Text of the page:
This subproject is one of many research subprojects utilizing the resources provided by a Center grant funded by NIH/NCRR. Primary support for the subproject and the subproject's principal investigator may have been provided by other sources, including other NIH sources. The Total Cost listed for the subproject likely represents the estimated amount of Center infrastructure utilized by the subproject, not direct funding provided by the NCRR grant to the subproject or subproject staff. Deadtime in the ACERT 95 GHz pulse spectrometer is presently around 40 nanoseconds, which carries substantial impact on the system SNR, and therefore spin sensitivity. This limitation is significant when collecting data on biological samples of low concentration. Our estimate is that the spectrometer's present intrinsic deadtime can be reduced to 15 ns or less by a.) modifications to the Extended-Interaction klystron Amplifier (EIA) modulator and b.) reduction of the quasioptical bridge corrugated waveguide length. With regard to the latter contribution we note that the ringdown time of the present 900mm corrugated waveguide section is predicted to be ca 20ns, a figure that is in good agreement with our low power evaluation data. Installation of the Cryogenic, Ltd. 9T magnet to replace the present Oxford 6T magnet, scheduled for late August, will permit substituting a 300mm section for the present corrugated waveguide section, thereby reducing the waveguide length and ringdown time by a factor of 3. The resulting waveguide-related deadtime contribution in attaining the spectrometer receiver noise floor of approximately 1 nW from an initial level of 1KW will accordingly fall from 20ns to 6.7ns. Regarding the modulator timing, the modulator internal timing hardware was initially designed to operate for a fixed retriggerable interval of approximately 1 ?s to simplify the original external timing system configuration consisting of discrete timing modules. This """"""""triggerable"""""""" hardware option, however, has the unwanted side effect of introducing around 10ns r.m.s. modulator turn-off jitter, which contributes about 20ns of additional deadtime. The solution to this minimizing this deadtime contribution is straightforward. Our 95 GHz spectrometer timing system has been upgraded with a commercial multichannel programmable card and companion high-resolution (1ns) card of ACERT design. A suitably programmed timing control line, with our planned modulator internal logic modifications, will permit us to operate the EIA modulator in a """"""""strobed"""""""" mode, where the modulator turn-off time will then reflect the system's intrinsic resolution of 1ns and a deadtime improvement of about 20ns. We estimate that the two system improvements described in this Subproject will reduce the 95 GHz deadtime to ca 15ns, from the present value of ca 40ns.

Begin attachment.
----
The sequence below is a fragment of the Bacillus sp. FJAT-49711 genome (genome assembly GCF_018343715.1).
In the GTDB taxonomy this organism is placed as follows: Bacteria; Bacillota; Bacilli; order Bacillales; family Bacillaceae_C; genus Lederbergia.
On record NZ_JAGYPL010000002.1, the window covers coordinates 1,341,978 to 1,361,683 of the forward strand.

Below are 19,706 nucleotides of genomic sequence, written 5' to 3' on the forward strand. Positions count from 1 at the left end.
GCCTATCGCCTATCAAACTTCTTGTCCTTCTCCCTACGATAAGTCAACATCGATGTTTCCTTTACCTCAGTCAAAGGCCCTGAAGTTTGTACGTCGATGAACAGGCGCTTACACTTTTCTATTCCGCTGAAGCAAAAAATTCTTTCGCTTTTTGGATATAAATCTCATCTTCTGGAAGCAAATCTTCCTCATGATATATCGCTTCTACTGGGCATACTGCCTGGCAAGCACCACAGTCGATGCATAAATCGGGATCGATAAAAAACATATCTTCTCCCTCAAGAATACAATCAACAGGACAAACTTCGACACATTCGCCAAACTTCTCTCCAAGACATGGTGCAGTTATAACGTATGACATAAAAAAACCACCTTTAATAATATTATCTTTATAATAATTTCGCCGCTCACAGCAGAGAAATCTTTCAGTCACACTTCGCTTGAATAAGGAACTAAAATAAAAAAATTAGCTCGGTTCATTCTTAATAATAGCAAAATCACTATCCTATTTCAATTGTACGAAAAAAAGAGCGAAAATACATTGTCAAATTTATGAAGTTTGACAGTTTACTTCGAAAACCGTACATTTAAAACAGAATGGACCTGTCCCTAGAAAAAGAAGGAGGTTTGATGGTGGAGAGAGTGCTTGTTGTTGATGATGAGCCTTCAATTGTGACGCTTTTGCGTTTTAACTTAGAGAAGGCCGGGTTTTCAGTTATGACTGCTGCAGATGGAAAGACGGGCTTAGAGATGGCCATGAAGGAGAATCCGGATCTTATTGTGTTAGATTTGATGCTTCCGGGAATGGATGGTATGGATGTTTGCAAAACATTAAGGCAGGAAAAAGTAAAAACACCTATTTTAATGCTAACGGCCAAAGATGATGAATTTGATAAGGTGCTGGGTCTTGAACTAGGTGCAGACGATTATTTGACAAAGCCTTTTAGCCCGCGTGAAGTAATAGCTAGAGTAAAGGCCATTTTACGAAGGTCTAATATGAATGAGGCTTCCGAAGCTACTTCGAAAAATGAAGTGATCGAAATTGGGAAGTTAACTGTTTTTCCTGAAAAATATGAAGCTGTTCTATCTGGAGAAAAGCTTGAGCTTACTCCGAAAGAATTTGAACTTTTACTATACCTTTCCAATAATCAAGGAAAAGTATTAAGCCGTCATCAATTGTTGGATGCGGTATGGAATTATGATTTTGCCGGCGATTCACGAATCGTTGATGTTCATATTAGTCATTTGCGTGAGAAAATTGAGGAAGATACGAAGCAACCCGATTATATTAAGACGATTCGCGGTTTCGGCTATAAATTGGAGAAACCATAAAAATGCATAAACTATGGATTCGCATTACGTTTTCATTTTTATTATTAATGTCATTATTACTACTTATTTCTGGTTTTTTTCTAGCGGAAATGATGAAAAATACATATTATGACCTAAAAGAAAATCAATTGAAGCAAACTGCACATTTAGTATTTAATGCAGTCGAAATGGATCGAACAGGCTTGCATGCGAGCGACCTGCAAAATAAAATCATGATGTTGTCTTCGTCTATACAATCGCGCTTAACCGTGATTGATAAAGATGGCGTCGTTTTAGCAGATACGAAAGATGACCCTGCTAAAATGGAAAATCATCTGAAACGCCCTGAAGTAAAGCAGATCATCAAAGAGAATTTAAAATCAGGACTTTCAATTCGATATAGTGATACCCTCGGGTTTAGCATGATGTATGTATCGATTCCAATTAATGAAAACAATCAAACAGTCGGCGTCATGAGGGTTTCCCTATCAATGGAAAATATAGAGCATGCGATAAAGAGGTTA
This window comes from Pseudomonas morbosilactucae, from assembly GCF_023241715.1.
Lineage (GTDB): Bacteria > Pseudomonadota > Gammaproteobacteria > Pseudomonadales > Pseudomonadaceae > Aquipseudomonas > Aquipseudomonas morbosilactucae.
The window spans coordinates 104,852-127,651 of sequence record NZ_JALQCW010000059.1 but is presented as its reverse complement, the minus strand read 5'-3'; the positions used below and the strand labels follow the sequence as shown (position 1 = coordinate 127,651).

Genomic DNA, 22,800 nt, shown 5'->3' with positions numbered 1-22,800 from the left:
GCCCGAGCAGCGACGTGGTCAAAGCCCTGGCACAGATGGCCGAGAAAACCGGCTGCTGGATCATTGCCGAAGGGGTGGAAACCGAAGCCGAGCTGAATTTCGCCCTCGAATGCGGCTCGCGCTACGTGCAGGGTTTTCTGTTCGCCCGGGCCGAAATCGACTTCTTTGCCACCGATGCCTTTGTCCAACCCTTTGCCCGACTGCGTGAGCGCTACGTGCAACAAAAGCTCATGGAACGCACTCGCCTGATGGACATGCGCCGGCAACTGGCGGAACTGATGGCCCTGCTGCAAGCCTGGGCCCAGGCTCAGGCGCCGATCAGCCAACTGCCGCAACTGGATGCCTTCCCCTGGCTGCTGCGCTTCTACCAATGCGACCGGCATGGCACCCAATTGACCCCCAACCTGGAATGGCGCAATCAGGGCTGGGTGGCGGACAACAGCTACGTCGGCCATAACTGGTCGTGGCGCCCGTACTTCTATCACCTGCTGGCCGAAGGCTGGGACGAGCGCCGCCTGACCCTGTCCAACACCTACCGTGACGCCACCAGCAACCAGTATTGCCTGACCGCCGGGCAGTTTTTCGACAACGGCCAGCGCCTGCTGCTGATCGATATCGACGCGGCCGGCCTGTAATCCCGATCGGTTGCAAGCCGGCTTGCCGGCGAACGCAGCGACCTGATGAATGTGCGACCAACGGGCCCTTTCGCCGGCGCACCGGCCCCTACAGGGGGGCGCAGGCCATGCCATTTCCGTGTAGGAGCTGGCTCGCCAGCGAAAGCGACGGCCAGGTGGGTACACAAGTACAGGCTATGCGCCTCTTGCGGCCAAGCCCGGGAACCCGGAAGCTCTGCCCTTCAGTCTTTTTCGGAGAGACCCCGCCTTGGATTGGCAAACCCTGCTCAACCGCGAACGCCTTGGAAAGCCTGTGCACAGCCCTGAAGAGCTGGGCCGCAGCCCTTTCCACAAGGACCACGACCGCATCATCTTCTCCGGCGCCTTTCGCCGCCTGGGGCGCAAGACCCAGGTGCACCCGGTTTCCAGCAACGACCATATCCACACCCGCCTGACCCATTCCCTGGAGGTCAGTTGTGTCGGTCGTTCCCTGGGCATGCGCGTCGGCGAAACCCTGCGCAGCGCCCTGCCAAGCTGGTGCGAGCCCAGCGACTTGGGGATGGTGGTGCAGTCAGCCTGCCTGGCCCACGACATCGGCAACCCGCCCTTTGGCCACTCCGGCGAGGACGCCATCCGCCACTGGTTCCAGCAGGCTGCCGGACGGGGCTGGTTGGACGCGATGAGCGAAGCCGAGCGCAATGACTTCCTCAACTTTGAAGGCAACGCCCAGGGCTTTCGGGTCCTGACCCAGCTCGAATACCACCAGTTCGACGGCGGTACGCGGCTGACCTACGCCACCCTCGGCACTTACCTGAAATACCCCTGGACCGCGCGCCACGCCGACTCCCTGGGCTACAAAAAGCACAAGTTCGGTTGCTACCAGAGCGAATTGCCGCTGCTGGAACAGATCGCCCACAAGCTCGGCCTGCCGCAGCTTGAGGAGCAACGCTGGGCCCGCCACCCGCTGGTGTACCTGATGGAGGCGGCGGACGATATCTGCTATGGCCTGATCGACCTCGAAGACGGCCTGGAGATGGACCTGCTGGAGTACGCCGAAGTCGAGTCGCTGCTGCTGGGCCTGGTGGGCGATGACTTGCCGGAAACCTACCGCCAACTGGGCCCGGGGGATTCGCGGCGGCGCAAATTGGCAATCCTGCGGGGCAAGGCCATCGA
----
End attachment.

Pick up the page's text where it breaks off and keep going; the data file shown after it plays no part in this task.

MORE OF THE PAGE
National Institute of Health (NIH)
National Center for Research Resources (NCRR)
Biotechnology Resource Grants (P41)
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Cornell University
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